The six-member crew of the Seattle-based crab boat F/V Destination had yet to begin their snow-crab harvest when the vessel went missing Saturday morning amid chilly winter temperatures in the Bering Sea off the coast of Alaska.
Michael Barcott, an attorney representing the owners of the vessel, said that the crew still had all their gear on board, including the steel pots used to trap crab, when something went wrong.
“We can tell you precious little now,” Barcott said Monday morning. “We don’t want to speculate. Right now the Coast Guard is still searching. Our thoughts and our prayers are with the (crew’s families). This is a call that no fishing family wants to get.”
The missing 98½ -foot crab boat sent out an emergency locator-beacon signal around 6:15 a.m. Saturday, said Coast Guard spokesman Lt. Brian Dykens. The beacons are designed to be automatically activated when a vessel goes down, providing a location for searchers.
The beacon went off two miles northwest of St. George Island in the Pribilofs, where volunteers are searching the shorelines for signs of the missing vessel.
The Coast Guard reports that the search has included two HC-130 airplanes, two MH-60 Jayhawks, the 378-foot Coast Guard Cutter Morgenthau and two good Samaritan vessels — the Silver Spray and Bering Rose.
The searchers recovered the locator EPIRB — Emergency Position Indication Radio Beacon — and also found a debris field containing buoys, a life ring and an oil sheen
The Bering Sea in the winter can be treacherous, and the temperatures on Saturday morning were low enough to generate freezing spray that can coat gear stacked on deck, adding weight and reducing stability.
Dykens said the National Weather Service on Saturday had issued warning of conditions that would likely generate heavy freezing spray.
Whatever happened to cause the vessel go missing appeared to happen quickly. There were no reports of any Mayday distress signals radioed by any member of the crew.
Barcott said the Destination is owned by David R. Wilson, a longtime crabber who lives in Washington state. Barcott said the vessel was used as a crabber and also as a tender for other summer fisheries.
According to Coast Guard records, the Destination was built in 1981.
Barcott said the Destination had a “good and experienced crew” and that it “is a mystery as to what may have happened here.”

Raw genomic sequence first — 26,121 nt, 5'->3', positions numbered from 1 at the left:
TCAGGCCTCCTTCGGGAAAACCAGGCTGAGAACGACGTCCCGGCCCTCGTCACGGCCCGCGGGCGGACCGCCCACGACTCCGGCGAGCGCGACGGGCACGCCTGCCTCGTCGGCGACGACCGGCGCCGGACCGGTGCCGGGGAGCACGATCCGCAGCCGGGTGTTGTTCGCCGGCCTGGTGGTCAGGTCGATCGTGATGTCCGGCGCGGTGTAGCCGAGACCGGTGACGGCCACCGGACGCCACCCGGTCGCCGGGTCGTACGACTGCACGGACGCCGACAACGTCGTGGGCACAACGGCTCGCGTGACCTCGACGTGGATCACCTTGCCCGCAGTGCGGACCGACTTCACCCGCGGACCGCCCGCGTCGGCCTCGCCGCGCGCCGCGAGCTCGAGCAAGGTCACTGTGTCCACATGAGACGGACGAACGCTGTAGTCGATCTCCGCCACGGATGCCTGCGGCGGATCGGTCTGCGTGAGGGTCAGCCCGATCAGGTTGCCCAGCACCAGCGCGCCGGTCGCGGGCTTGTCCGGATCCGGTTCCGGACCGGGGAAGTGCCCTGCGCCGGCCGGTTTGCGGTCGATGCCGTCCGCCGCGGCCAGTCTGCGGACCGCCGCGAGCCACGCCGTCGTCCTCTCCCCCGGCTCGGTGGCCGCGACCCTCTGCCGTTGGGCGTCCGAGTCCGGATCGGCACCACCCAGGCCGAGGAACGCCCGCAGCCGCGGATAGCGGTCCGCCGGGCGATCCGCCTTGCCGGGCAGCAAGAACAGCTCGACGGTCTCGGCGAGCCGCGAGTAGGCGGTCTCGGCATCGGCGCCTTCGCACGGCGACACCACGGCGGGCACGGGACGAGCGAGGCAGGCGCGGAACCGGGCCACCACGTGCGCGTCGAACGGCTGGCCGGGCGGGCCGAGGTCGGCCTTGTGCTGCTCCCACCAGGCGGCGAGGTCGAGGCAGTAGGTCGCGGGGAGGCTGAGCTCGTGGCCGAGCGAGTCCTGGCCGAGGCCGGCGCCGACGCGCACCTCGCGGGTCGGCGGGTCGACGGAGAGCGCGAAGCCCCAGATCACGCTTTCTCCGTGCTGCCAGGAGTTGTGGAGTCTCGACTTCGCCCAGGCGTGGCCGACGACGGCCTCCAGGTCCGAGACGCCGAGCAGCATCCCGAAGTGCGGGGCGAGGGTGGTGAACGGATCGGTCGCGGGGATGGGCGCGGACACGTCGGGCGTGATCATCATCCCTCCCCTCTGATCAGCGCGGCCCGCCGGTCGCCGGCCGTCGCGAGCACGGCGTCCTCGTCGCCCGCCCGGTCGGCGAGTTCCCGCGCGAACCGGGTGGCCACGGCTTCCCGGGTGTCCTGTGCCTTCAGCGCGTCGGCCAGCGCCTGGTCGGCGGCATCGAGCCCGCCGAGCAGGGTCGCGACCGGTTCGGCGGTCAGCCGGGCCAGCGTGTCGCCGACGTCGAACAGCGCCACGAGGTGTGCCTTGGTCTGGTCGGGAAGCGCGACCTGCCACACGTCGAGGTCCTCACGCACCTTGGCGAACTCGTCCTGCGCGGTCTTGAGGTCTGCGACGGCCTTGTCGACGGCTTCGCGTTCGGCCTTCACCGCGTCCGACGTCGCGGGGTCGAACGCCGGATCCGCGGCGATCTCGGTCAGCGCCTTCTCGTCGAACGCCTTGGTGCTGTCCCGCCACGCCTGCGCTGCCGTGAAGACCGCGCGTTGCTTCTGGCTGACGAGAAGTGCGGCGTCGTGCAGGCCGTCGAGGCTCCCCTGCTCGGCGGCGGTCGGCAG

Barcott said Wilson has been in contact with the families of the crew members, but that the owner on Monday morning did not yet want to release their names.
However, one of the missing crew has been identified by family members as Larry O’Grady, 55, of Poulsbo. He worked as an engineer aboard the Destination.
“He has been on the boat for over 20 years, and this was his life,” said his niece, Shannon Herdman, of Bremerton.
Herdman said that the family had last heard from O’Grady in a phone call Thursday night while the vessel was in port.
Alaska fisherman Dylan Hatfield said his brother also was aboard the Destination when it went missing, according to the Alaska Dispatch News. Hatfield did not want to identify his brother or any of the other crew members by name, the newspaper reported.
Hatfield told the Dispatch News he had worked with every member of the six-man crew and all were experienced fishermen.
The Destination is a meticulously maintained “battle ax,” said Hatfield, who worked for six years aboard the missing fishing vessel, according to the Dispatch News.
Pat Pletnikoff, the mayor of the town of St. George on St. George Island, said the weather has been unusually cold for the past several weeks, and Saturday brought a series of squalls that at times created blizzard conditions.
He said that very strong tides are another hazard in the area where the Destination went missing.
“The west end of the island is known for hellacious tides,” Pletnikoff said. “Those tides can throw you around. A lot of times it doesn’t make a difference how big your vessel is … and everyone uses extreme caution when trying to transit the area.”
Pletnikoff said that a ground-search crew went out Saturday afternoon and again Sunday to a high cliff area to scout for any signs of the missing vessel on the shoreline. But visibility was hampered by the weather, and the winds have generally blown in a direction that would have pushed debris away from the island.
Pletnikoff said that St. George does not have a harbor able to offer shelter to vessels the size of the Destination and other Bering Sea crabbers. He said he would like to see improvements made to accommodate them.
“These guys, you got to hand it to them,” Pletnikoff said. “It’s extremely tough and dangerous work and we wish we could get them out of the weather.”
The hazards of the crab harvests have gained notoriety through TV’s “Deadliest Catch,” the reality show that chronicles crew life aboard fishing vessels in the Bering Sea. But the harvest underwent a major change in 2005 as the derby-style fisheries were replaced by a system that allocated shares of harvests among vessels owners. The new system helped to lower the death rates.